President Trump is furious at his Attorney General. He’s steaming mad that Jeff Sessions has recused himself from the Russia investigations and is going soft on Hilary Clinton.
Attorney General Jeff Sessions has taken a VERY weak position on Hillary Clinton crimes (where are E-mails & DNC server) & Intel leakers!— Donald J. Trump (@realDonaldTrump) July 25, 2017
What he doesn’t seem to have realized yet is that Sessions has recused himself from Clinton matters too. And he did it when there was still time for Trump to put a halt to the hiring process. If only Trump had listened to Sessions’ testimony at his confirmation hearing.
Let’s turn back the clock to January 10, 2017. Donald Trump had not even been sworn in as President. But Sessions was already facing questioning as part of the routine Senate confirmation process.
Within 10 minutes of taking questions from the Senate Judiciary Committee, Sessions was asked by the panel’s Chairman, Chuck Grassley (R-Iowa), whether he could approach the Clinton issues impartially. Sessions replied:
Mr. Chairman, it was a highly contentious campaign. I, like a lot of people, made comments about the issues in that campaign. With regard to Secretary Clinton and some of the comments I made, I do believe that that could place my objectivity in question. I’ve given that thought.
I believe the proper thing for me to do, would be to recuse myself from any questions involving those kind of investigations that involve Secretary Clinton and that were raised during the campaign or to be otherwise connected to it.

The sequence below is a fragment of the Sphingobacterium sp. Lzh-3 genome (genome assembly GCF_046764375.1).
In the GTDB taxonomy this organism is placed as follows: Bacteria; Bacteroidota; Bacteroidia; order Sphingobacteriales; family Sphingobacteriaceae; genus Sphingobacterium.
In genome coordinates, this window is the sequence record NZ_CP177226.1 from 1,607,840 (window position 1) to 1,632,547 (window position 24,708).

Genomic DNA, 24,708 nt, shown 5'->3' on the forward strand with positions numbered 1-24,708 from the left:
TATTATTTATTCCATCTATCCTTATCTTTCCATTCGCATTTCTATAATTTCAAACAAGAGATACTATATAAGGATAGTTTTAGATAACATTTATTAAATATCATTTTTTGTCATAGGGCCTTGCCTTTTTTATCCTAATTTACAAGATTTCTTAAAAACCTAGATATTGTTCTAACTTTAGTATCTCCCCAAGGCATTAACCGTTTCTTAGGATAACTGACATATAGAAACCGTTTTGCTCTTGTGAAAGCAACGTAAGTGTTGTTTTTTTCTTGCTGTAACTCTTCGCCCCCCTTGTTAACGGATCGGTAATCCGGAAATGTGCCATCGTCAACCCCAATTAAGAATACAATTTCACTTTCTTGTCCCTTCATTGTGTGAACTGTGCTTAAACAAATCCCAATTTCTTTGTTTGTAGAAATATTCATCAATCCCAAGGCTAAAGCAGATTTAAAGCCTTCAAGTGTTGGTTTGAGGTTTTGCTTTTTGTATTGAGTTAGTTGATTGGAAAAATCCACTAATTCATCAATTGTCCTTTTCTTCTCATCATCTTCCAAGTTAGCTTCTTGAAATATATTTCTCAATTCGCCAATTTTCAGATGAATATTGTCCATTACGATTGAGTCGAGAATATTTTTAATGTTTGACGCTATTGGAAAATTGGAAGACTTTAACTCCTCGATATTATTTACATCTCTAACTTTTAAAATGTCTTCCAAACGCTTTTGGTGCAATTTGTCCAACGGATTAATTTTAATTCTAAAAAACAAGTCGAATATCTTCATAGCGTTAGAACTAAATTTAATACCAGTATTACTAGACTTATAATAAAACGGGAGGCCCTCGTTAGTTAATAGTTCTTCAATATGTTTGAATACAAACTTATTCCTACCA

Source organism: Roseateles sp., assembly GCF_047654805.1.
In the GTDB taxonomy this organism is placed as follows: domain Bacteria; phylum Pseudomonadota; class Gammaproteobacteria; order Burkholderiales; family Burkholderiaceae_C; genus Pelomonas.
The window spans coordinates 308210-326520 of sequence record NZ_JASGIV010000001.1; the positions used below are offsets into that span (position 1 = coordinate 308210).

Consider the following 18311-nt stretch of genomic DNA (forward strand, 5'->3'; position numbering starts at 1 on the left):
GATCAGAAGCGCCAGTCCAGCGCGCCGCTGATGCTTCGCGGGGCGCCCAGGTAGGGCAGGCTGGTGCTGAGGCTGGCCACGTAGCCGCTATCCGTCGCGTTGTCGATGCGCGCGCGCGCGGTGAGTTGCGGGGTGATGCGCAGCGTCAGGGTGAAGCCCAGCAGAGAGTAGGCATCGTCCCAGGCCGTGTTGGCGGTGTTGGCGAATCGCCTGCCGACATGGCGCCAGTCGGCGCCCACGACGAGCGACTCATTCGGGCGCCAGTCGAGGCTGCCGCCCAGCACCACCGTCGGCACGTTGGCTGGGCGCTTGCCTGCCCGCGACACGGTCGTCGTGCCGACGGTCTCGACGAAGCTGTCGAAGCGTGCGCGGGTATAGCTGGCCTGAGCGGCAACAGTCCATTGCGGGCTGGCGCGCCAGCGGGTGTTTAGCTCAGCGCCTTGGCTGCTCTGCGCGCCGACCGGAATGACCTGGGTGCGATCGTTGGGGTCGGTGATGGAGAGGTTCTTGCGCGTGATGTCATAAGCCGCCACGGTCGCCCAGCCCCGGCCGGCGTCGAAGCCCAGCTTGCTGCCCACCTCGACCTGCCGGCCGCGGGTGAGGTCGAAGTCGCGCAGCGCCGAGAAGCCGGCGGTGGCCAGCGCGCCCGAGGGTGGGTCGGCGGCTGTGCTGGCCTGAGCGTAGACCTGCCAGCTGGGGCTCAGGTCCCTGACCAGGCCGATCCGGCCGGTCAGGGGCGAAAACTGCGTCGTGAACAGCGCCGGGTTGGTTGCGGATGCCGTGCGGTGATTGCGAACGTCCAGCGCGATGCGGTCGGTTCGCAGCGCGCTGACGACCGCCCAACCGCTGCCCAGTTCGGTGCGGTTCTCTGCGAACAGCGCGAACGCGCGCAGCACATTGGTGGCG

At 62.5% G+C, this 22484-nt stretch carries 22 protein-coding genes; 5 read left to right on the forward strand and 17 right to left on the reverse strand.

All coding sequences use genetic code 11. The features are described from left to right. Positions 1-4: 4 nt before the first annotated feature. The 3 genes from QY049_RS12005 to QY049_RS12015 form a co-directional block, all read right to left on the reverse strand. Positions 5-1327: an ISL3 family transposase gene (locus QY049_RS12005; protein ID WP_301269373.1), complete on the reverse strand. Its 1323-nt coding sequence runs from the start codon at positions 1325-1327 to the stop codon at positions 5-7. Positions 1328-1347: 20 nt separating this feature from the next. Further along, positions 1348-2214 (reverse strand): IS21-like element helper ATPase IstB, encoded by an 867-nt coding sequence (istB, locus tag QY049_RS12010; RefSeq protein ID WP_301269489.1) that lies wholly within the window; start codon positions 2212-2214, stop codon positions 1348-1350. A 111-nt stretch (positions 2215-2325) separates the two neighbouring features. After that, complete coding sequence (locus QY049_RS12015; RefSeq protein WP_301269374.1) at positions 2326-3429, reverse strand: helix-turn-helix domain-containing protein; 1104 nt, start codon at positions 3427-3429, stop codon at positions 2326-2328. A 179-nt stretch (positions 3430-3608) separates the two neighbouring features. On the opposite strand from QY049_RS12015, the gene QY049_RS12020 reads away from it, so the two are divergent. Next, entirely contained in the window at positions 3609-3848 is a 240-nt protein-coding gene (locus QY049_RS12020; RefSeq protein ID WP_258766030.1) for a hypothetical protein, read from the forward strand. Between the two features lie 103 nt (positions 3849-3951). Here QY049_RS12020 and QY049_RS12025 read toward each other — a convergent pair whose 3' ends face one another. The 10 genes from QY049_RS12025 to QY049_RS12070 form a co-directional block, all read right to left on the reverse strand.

The remainder of the exchange is worth quoting at length:
GRASSLEY: OK. I think, that’s—let me emphasize then with a follow up question. To be very clear, you intend to recuse yourself from both the Clinton e-mail investigation and any matters involving the Clinton Foundation, if there are any?
GRASSLEY: Let me follow up again, because it’s important. When you say you’ll recuse, you mean that you’ll actually recuse and the decision will therefore fall to, I assume, a deputy attorney general? I ask because after Attorney General Lynch met with President Clinton in Phoenix, she said she would, quote/unquote, “defer to the FBI,” but she never officially recused.
SESSIONS: No, she did not officially recuse. And there is a procedure for that, which I would follow. And I believe that would be the best approach for the country because we can never have a political dispute turn into a criminal dispute. That’s not in any way that would suggest anything other than absolute objectivity. This country does not punish its political enemies, but this country ensures that no one is above the law.
There are some important threads running through the exchange. They are worth teasing out a bit:
First, impartiality and the appearance of impartiality are paramount values for the Attorney General of the United States. So much so that the hint of bias or predisposition is enough to compel recusal. It doesn’t matter if there is actual bias or objective evidence of bias. Why? If the Department’s decisions are viewed as politicized then fully half of the country, the half that holds opposing political views, will doubt the fairness and justice of the legal system. And that is a prescription for a downward spiral in the credibility of law enforcement.
Second, criminalizing political disputes is the path to ruin for democracy. Sessions understands that. If he didn’t understand the obverse, that politicizing criminal disputes is not healthy either, he almost certainly does now as the President tweet storms his anger at the Russia “witch hunt.”
Finally, recusal is a formal and serious process. Sessions honored it when he recused himself from the Russia investigations in March. He used a whole 209 words. Tellingly, he referred to “campaigns” plural in his recusal announcement: “I have decided to recuse myself from any existing or future investigations of any matters related in any way to the campaigns for President of the United States.”
But what’s that against 140 characters? Time will tell.